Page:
Other local signs of International Women’s Day: the cooks in the kitchen at the school were given chocolate and flowers, the Pastor at the Reformed church presented all of the lady staff at the Reformed boarding school with flowers, and in the teacher’s staff room, the lady teachers were showered with flowers and chocolate.  Here in Transcarpathia, although International Women’s Day is observed, there is no political agenda.  Instead, there is a genuine heartfelt display of gratitude for the women in people’s lives, and it is seen as an opportunity to graciously express thanks to these women for the many different roles they fulfil.

A friend of mine shared on Facebook a poignant and meaningful message by John Piper, called The Ultimate Meaning of True Womanhood.  Below is the link.

http://www.desiringgod.org/messages/the-ultimate-meaning-of-true-womanhood

In a world with an increasingly warped sense of masculinity and femininity, Piper succinctly conveys what “True Womanhood” is, with direct application for both the married and single woman.  To all the many precious ladies whom we call friends, family, and sisters in Christ, Happy Women’s Day!

Carpathian Mountain English Camp

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Carpathian Mountains July 27-29: Throughout the spring and winter months we have been invited to spend one afternoon a week teaching a conversational English class in a local university in Beregszasz, Ukraine. Beregszasz is a large city of Transcarpathia near the Hungarian border, which is home to the Rakoczi Ferenc Magyar Foiskola (Rakoczi Ferenc Hungarian College).  The head of the English faculty at the college has asked us the past three years to conduct a three day summer English Camp with students majoring in English at the college.  Many of these students we see throughout the year in weekly English classes and some of these students also make up the core of students attending our weekly Bible Study throughout the winter and spring months. We relish the opportunity to spend a few days with them in the summer at this short English camp.  Normally this camp consists of merely a few hours a day at the college in a class room.  Thanks to a grant from the Zondervan Foundation of Grand Rapids Michigan, we were able to move this camp off location to the Carpathian Mountains for three days of lectures, English lessons, hiking, and eating meals together.  It was a great opportunity to spend long days getting to know these students instead of just seeing them for a couple of hours in a class room.  We hope and pray that God can use this camp to encourage students in their faith and to lead others to faith in Jesus as their Lord and Savior.  We thank Heather Kaemingk and Blake Gelderman for spending time with us in this camp and we would also like to thank Norm and Carol Bomer who graciously came and spent time with our university students teaching them about art and literature motivated out of a love for Christ.  Please see our gallery for pictures.  http://iccdabroad.org/photo-galleries/2015-carpathian-mountain-english-camp/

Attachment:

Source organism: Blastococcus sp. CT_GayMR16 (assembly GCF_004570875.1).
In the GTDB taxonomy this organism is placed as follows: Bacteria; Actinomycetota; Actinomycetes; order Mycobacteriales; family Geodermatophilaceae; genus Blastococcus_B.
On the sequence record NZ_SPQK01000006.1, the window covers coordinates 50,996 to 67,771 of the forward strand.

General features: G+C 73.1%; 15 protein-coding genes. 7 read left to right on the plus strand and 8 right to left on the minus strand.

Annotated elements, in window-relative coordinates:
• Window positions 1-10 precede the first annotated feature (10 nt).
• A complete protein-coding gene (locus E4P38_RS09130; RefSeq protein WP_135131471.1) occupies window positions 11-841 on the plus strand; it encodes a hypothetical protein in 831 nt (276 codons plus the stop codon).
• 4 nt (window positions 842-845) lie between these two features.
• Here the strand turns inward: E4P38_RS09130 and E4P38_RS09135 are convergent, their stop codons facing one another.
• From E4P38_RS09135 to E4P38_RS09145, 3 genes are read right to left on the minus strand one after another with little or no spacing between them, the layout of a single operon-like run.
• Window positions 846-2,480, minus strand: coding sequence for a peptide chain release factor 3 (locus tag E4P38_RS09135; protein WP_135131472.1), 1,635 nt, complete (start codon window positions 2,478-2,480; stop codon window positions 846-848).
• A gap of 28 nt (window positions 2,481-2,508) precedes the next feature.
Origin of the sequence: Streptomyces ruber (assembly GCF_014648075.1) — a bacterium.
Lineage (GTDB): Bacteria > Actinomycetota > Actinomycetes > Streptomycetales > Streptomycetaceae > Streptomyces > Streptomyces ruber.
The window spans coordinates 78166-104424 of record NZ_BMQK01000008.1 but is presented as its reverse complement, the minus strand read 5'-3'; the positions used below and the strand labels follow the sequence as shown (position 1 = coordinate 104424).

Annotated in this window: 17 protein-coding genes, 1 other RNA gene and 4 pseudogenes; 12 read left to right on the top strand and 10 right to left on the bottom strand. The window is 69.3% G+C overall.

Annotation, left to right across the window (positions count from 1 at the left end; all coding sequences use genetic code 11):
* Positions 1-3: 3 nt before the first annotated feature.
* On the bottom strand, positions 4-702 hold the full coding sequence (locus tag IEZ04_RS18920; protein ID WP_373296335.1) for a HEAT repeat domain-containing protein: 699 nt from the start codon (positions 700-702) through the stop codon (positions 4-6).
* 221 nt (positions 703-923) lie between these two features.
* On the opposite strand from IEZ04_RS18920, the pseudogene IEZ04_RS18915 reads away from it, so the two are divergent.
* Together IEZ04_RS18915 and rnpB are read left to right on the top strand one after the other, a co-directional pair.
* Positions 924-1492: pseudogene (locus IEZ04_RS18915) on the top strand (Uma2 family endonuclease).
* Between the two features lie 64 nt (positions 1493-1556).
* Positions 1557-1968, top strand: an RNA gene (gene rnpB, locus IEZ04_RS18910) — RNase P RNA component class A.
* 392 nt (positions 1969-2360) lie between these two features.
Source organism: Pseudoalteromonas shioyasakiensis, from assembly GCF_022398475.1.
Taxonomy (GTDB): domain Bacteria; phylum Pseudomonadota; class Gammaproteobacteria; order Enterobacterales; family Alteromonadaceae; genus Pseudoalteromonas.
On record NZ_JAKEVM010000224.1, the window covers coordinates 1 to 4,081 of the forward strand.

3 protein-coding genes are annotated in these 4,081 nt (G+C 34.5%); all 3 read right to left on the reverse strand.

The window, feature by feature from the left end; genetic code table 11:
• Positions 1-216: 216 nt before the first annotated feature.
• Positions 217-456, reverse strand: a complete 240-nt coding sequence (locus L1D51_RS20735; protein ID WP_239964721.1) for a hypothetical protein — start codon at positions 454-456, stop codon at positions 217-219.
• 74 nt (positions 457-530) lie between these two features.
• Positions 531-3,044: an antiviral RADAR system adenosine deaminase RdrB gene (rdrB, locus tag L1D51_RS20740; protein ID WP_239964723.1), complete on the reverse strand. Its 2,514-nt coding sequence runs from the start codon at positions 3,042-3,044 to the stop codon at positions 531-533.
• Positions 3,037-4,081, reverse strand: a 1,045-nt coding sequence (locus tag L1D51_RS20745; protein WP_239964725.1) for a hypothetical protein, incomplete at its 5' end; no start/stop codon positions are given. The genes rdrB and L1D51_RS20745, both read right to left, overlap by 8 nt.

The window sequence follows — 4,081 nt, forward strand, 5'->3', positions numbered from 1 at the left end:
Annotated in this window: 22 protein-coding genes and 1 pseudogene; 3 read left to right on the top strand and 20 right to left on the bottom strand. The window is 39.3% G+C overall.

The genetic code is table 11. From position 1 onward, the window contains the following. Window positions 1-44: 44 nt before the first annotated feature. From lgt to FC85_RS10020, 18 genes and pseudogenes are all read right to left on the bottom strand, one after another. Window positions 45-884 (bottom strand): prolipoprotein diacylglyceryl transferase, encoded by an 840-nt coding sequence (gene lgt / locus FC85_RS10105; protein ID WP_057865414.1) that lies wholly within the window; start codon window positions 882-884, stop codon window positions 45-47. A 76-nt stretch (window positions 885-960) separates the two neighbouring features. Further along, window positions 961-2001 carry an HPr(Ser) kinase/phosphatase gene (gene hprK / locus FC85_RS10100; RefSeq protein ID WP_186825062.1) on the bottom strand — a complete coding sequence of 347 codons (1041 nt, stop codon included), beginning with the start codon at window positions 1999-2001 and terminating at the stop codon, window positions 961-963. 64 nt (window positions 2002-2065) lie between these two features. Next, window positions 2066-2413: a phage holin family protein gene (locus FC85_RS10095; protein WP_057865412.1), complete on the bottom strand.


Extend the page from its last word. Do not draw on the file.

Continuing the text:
Tiszaújváros, Hungary English Camp

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Tiszaujvaros, Hungary-June 29-July 3: Our third camp of the summer was an English/outreach camp in the city of Tiszaujvaros, Hungary.  Around 30 teenagers from the local church and community came for this camp. The camp was not associated with a school. Students came every day from 9am-3pm taking part in English lessons, games, competitions and morning and afternoon singing and devotion sessions. We enjoyed lunch at a local nursing home every afternoon and at the end of the week presented those living at the nursing home with a concert and American square dance demonstration the students had learned over the course of the week. Other high lights of the week were a water games afternoon and teaching the students the game of baseball and ultimate Frisbee.

This was the first year we have done a camp at this location and the story of the origins of this camp is worth taking a moment to tell. In February this past year we had chaperoned a group of students from the Peterfalva high school to Budapest to take part in a Bible competition.  On our return to Ukraine on a cold dark late winter night our van broke down along the highway in eastern Hungary. We called a friend who searched the Hungarian Reformed Church directory for the nearest Hungarian Reformed Church.  Our friend called the pastor who ventured out in search of us and towed us back to his church.  They very graciously provided accommodations that night for 9 people and provided us with supper and breakfast.  After worshiping with them the following morning we were able to return to Ukraine with a van borrowed from another friend who came to our aid.  The pastor in Tiszaujvaros also arranged for a mechanic to fix our van the next week.  The assistant pastor at the church came to know the LORD and developed a personal relationship with Jesus Christ through an English camp, and had wanted to begin an English/Gospel outreach camp in their community.  We were invited to come back in the summer for a week long camp.  God’s purpose and providence were evident that cold wintery night.  It was a testament and a reminder that through trials and hardships God is sovereignly in control.